Don’t Hide Your Goal, PRIDE It!

What is it you want me to do?!!!!

I can’t tell you how many meetings I’ve sat through, my patience rapidly disintegrating into intense frustration, as I waited for the person who came to me with a specific goal, to never communicate it.  Now, if I don’t know you well, I’m all for relationship building and bit of background, that’s part of the process.  But, if we’re taking my time and yours with the implicit promise of a mutually beneficial outcome, then please tell me how I can help you.  In other words…

Don’t hide your goal, pride it!  It’s the quickest way to moving the process forwards towards a done deal.

Everyone in business has goals.

If you’re a salesperson your goal might be to persuade your customer to buy more products.  A HR manager’s goal may be to get employees to embrace his company’s culture.  A creative director may want to inspire creativity in her staff, a lawyer to persuade a jury to convict or acquit her client.  A politician’s goal is to win votes, a comedian’s to win laughs, a nonprofit’s to win donors. In every case, your success rides on your ability to get your intention inside your listeners in a way that moves them to action.

It is your responsibility to explicitly direct your listener to your call to action.

If you walk into the room and you’re hiding your goal waiting to spring it an opportune moment, what your listener gets is that you’re hiding something. That hiding energy will make her suspicious and wary of everything you say from the outset.  Or by “tap dancing” around your goal, you’ll leave your listener confused and angry at a potential waste of time.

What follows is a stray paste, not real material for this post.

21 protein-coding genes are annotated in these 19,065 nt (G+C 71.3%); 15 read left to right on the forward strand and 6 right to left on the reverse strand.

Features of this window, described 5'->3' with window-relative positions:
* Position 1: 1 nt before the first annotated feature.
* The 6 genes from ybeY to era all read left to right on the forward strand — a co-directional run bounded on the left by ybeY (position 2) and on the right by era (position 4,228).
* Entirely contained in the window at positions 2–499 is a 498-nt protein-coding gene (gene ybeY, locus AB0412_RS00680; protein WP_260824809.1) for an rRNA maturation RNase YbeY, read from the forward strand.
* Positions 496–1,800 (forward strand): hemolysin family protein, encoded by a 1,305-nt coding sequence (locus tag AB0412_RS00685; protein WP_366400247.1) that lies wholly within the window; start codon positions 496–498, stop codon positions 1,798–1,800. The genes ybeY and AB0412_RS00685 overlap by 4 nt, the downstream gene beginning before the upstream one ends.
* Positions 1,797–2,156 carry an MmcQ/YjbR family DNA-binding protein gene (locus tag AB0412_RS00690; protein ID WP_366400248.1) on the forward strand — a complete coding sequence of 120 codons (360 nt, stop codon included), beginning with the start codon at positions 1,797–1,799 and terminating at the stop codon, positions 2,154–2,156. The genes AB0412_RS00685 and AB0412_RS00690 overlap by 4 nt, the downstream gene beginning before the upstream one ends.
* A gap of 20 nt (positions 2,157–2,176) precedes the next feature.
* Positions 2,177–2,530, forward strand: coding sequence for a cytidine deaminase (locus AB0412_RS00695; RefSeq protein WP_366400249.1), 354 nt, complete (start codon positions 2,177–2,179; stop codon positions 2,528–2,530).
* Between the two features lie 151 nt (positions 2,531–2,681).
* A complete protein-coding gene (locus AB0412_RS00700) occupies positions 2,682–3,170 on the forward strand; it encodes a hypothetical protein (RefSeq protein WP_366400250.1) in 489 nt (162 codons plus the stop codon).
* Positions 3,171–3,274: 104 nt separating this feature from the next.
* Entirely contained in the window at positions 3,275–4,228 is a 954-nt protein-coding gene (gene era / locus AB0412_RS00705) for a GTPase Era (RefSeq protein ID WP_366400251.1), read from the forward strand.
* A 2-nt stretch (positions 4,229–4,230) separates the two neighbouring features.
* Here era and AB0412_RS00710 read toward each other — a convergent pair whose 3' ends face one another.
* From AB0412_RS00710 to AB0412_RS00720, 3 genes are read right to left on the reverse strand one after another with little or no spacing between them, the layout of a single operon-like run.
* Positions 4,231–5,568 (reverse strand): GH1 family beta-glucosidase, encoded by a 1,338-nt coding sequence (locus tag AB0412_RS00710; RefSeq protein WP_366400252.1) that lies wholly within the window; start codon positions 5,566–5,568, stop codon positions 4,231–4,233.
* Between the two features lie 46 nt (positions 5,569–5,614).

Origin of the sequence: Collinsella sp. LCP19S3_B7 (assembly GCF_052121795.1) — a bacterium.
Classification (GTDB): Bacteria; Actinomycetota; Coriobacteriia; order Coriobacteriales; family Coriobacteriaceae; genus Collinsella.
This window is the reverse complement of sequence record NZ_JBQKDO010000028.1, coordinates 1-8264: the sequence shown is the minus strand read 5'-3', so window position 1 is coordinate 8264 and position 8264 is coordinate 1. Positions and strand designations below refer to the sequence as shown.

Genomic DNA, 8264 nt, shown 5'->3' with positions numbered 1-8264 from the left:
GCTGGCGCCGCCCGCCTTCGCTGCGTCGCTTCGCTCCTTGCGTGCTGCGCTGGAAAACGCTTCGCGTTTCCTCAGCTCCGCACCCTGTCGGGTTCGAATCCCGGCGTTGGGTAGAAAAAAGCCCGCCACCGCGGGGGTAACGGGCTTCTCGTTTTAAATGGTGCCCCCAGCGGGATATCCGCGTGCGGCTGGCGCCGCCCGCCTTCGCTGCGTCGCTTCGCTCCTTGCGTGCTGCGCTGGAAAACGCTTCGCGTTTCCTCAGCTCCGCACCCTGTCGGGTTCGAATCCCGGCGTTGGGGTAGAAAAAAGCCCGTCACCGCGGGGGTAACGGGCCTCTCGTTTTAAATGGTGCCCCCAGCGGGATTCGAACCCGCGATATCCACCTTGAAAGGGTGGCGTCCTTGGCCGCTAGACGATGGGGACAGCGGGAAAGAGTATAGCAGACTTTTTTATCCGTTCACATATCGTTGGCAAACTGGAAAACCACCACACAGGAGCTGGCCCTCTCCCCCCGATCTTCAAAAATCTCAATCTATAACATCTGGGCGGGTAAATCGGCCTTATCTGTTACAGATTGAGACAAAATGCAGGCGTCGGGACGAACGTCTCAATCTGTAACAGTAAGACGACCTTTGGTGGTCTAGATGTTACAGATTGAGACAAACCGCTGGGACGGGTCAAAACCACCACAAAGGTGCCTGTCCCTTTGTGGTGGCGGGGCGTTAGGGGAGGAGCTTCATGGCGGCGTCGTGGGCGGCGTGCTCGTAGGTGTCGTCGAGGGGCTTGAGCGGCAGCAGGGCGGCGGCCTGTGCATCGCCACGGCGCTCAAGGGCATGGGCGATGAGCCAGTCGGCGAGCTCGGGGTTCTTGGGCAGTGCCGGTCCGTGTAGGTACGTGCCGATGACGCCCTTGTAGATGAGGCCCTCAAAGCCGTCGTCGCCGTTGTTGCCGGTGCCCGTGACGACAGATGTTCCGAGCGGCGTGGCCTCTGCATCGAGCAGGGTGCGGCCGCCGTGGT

The benefits of shining the light on your goal, “priding it,” are twofold.

First, this transparency creates clarity and engenders trust, making your listener open to your offering.  And, secondly, it empowers your listener to pay your goal forward, evangelizing it to others so they, too, become your champions.

While there are many incredibly useful books on goal-setting, I’d like to offer a few tips on what is often absent in these books – goal-stating.

  1. The best time to state your goal is towards the beginning of your meeting.  Why?  Because if there is engagement, you still have time left in the meeting to work out logistics or deal points.
  2. Always test assumptions before stating your goal to make sure you’re on the same page with your listener.  Why?  Because this gives you insights to revise or reshape your goal based on responses from your listener.  Always be willing to “drop the script!”
  3. Make sure the “what’s in it for them” is front and center.  Why?  Because all listeners are motivated by self-interest.  It’s the quickest way to get their attention and intention.
  4. Involve your listener in the goal creation.  Make it a dialog not a monolog.  Why?  Because he or she will be more invested in its realization and execution.

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